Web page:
Frank Drake outside Drake House circa 1941

In 1969, Frank Drake reluctantly had Drake House towed to Arnold’s Cove to its current location, ending permanent settlement at Haystack. The Drake House was designated a Registered Heritage Structure by Heritage NL in 2003 due to its social and aesthetic significance. 

Drake House in Haystack

The new plaque reads: This house was built in the Placentia Bay community of Haystack by brothers
George and John Drake. George's son, Frank, became Haystack's last resident following resettlement in the 1950s. He stayed until 1969 when the house was moved to its present site. The house continues to tell the story of resettlement as a community museum.

Drake House plaque

You can learn more about Drake House here.

Friday, August 12, 2022

Traditional Games scheduled for the Change Islands Squidathlon

The Change Islands Squidathlon is scheduled for Sunday, Aug 21, 2022. This annual event includes afternoon events that are reviving games played in the past on the island. This includes Change Islands style ball, piddly, and skittles. For more information check out the Squidathlon of Change Islands Facebook Page

Change Islands style Ball (1:30pm) : A popular island game played more regularly in the past with local aspects such as no second base and no foul balls with the ball pictured below.

Change Islands style ball

Change Islands style bat and ball

Piddly (3pm) : Piddly, also known as Tiddly in some communities, will be back.

Skittles (3:45pm) : Peter Porter, Olde Shoppe Museum, as a young boy recalls seeing Skittles being played behind the SUF Hall. Rules in the old country vary however and we plan to reintroduce a version by a local replicating nine skittle pins similar to the one on display in the museum. As the ball aka cheese we have officially adopted the use of turnips.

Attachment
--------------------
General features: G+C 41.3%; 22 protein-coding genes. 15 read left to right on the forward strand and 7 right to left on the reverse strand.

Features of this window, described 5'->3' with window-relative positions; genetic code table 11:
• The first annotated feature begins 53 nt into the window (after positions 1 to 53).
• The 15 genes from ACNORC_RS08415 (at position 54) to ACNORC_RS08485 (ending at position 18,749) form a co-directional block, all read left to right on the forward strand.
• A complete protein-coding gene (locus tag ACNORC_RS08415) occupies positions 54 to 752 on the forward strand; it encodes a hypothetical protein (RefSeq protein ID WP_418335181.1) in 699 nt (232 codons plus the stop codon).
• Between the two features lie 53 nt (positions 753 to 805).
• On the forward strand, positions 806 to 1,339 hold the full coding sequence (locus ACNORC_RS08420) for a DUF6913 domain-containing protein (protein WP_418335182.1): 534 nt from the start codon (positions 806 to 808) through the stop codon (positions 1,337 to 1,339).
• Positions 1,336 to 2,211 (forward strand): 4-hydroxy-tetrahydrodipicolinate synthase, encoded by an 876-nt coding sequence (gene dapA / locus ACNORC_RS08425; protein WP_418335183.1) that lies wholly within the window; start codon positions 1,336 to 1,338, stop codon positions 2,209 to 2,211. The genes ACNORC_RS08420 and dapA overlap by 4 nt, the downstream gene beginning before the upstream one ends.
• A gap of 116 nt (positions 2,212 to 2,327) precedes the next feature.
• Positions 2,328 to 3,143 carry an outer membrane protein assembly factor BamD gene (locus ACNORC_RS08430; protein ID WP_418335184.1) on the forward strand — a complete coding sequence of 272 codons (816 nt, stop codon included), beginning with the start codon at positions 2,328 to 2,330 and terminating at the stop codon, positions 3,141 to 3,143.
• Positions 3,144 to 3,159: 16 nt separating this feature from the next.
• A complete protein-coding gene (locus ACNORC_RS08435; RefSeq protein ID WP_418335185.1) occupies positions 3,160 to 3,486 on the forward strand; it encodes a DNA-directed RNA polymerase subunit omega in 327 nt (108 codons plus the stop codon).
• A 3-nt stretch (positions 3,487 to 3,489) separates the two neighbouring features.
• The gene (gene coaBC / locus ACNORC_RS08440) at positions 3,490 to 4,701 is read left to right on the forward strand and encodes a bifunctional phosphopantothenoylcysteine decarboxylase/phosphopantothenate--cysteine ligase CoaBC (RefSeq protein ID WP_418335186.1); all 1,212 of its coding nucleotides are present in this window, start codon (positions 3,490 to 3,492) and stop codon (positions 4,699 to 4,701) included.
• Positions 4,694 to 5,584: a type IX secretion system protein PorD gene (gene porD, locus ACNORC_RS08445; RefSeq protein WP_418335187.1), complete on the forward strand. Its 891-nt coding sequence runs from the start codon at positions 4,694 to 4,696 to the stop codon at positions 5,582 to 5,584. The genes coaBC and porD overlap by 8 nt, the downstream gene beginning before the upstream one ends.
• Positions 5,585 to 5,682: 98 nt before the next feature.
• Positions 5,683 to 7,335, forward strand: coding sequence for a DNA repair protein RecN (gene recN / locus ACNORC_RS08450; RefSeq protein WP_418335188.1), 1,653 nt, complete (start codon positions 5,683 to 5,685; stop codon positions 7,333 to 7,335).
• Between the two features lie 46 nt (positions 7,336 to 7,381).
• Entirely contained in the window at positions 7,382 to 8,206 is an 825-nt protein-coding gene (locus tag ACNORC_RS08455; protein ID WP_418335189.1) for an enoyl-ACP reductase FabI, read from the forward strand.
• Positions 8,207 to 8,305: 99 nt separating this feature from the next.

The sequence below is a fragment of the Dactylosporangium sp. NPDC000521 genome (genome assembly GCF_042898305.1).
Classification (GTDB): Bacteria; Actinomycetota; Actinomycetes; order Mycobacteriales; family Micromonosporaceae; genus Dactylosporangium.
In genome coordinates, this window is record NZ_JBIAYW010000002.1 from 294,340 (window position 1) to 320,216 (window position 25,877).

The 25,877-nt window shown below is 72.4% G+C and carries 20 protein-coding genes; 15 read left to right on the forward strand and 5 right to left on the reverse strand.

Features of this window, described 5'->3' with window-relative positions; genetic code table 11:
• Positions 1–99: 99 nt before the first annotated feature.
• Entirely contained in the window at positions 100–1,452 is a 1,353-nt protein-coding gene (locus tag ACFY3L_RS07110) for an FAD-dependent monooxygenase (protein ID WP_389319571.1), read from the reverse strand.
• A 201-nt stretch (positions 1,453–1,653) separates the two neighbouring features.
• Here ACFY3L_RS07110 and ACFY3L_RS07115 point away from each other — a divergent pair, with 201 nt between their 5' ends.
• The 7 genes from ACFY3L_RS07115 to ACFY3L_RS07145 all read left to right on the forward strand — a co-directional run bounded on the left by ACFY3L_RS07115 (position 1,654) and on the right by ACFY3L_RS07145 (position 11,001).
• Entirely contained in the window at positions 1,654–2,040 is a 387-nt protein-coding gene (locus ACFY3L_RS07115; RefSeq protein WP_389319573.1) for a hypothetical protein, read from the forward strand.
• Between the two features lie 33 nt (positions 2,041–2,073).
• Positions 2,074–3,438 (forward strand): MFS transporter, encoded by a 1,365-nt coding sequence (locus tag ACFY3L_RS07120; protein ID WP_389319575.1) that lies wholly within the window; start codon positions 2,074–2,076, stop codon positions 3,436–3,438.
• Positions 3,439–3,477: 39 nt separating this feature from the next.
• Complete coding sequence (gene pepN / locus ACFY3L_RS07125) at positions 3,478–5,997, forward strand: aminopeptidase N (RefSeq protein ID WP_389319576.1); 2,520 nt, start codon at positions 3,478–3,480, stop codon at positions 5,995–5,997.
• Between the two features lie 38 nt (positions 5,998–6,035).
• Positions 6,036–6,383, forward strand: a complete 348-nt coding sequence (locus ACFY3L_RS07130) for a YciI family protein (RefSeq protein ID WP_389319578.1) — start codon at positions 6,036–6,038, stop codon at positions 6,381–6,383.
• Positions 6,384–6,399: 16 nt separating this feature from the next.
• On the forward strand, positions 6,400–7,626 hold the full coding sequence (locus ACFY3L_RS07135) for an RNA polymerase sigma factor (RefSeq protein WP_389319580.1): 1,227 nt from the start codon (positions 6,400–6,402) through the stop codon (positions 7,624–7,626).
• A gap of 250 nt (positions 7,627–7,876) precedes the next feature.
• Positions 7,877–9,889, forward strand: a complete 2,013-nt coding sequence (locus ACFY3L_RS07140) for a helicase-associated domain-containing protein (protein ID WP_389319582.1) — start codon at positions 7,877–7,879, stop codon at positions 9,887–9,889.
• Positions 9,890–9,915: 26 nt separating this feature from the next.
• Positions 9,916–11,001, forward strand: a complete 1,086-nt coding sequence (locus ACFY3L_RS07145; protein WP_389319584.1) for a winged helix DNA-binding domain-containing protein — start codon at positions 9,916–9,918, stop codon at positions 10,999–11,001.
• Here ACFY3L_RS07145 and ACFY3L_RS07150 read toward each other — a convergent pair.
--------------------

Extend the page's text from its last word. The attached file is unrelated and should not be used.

Skittle pin from the Olde Shoppe Museum.
Recreated skittles pins, and a turnip for ball or cheese.

If you are interested in learning more about Piddly (also known as Tiddly) you can check out this short video from the 2017 Carbonear World Cup of Tiddly:

If you want to learn more about children's games in Newfoundland and Labrador check out the Provincial Historic Commemorations Designation page all about Traditional Games of Newfoundland and Labrador. You can read through two commemorations research papers, and read the booklet Looking Back: Games We Played. 

Monday, August 1, 2022

Heart and Hand Loyal Orange Lodge Receives New Historic Plaque

Heritage NL presented a new historic plaques on Sunday to the Heart and Hand Loyal Orange Lodge in Green's Harbour as part of the communities Come Home Year opening celebrations.